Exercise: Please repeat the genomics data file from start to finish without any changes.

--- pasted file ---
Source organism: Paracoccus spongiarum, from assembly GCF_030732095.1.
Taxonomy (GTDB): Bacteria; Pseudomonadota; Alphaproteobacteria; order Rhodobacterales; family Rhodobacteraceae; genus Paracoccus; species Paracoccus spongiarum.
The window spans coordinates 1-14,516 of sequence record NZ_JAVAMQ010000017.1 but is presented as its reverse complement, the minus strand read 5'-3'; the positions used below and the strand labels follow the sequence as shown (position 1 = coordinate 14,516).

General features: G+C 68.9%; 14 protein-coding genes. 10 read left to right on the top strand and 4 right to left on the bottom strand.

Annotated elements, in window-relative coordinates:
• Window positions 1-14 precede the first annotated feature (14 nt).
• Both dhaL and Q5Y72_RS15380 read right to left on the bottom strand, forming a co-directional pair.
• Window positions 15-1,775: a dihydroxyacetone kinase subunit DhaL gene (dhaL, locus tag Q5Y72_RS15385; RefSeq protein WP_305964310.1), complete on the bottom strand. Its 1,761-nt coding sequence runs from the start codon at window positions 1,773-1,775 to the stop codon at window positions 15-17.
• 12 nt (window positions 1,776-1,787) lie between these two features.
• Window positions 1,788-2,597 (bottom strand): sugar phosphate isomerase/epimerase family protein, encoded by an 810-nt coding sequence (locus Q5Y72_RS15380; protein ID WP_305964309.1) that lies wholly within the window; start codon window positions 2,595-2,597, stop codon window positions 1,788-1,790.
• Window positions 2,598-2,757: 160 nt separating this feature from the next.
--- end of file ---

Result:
Source organism: Paracoccus spongiarum, from assembly GCF_030732095.1.
Taxonomy (GTDB): Bacteria; Pseudomonadota; Alphaproteobacteria; order Rhodobacterales; family Rhodobacteraceae; genus Paracoccus; species Paracoccus spongiarum.
The window spans coordinates 1-14,516 of sequence record NZ_JAVAMQ010000017.1 but is presented as its reverse complement, the minus strand read 5'-3'; the positions used below and the strand labels follow the sequence as shown (position 1 = coordinate 14,516).

General features: G+C 68.9%; 14 protein-coding genes. 10 read left to right on the top strand and 4 right to left on the bottom strand.

Annotated elements, in window-relative coordinates:
• Window positions 1-14 precede the first annotated feature (14 nt).
• Both dhaL and Q5Y72_RS15380 read right to left on the bottom strand, forming a co-directional pair.
• Window positions 15-1,775: a dihydroxyacetone kinase subunit DhaL gene (dhaL, locus tag Q5Y72_RS15385; RefSeq protein WP_305964310.1), complete on the bottom strand. Its 1,761-nt coding sequence runs from the start codon at window positions 1,773-1,775 to the stop codon at window positions 15-17.
• 12 nt (window positions 1,776-1,787) lie between these two features.
• Window positions 1,788-2,597 (bottom strand): sugar phosphate isomerase/epimerase family protein, encoded by an 810-nt coding sequence (locus Q5Y72_RS15380; protein ID WP_305964309.1) that lies wholly within the window; start codon window positions 2,595-2,597, stop codon window positions 1,788-1,790.
• Window positions 2,598-2,757: 160 nt separating this feature from the next.